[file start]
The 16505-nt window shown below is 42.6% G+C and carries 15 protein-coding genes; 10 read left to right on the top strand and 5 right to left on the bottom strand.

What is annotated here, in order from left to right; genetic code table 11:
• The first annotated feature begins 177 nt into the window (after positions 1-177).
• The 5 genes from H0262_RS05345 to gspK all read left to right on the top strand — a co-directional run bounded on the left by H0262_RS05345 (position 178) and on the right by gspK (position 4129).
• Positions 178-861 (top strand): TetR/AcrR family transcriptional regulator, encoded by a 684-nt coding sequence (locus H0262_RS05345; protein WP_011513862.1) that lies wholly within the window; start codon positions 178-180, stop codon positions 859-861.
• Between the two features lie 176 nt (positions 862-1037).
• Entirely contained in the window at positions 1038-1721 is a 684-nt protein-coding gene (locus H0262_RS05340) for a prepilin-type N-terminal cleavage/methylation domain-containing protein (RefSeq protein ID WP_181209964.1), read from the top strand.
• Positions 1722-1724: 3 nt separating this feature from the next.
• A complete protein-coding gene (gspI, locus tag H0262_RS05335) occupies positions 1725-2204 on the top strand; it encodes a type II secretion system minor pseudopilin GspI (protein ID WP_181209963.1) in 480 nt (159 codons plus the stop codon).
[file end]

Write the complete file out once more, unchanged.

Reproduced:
The 16505-nt window shown below is 42.6% G+C and carries 15 protein-coding genes; 10 read left to right on the top strand and 5 right to left on the bottom strand.

What is annotated here, in order from left to right; genetic code table 11:
• The first annotated feature begins 177 nt into the window (after positions 1-177).
• The 5 genes from H0262_RS05345 to gspK all read left to right on the top strand — a co-directional run bounded on the left by H0262_RS05345 (position 178) and on the right by gspK (position 4129).
• Positions 178-861 (top strand): TetR/AcrR family transcriptional regulator, encoded by a 684-nt coding sequence (locus H0262_RS05345; protein WP_011513862.1) that lies wholly within the window; start codon positions 178-180, stop codon positions 859-861.
• Between the two features lie 176 nt (positions 862-1037).
• Entirely contained in the window at positions 1038-1721 is a 684-nt protein-coding gene (locus H0262_RS05340) for a prepilin-type N-terminal cleavage/methylation domain-containing protein (RefSeq protein ID WP_181209964.1), read from the top strand.
• Positions 1722-1724: 3 nt separating this feature from the next.
• A complete protein-coding gene (gspI, locus tag H0262_RS05335) occupies positions 1725-2204 on the top strand; it encodes a type II secretion system minor pseudopilin GspI (protein ID WP_181209963.1) in 480 nt (159 codons plus the stop codon).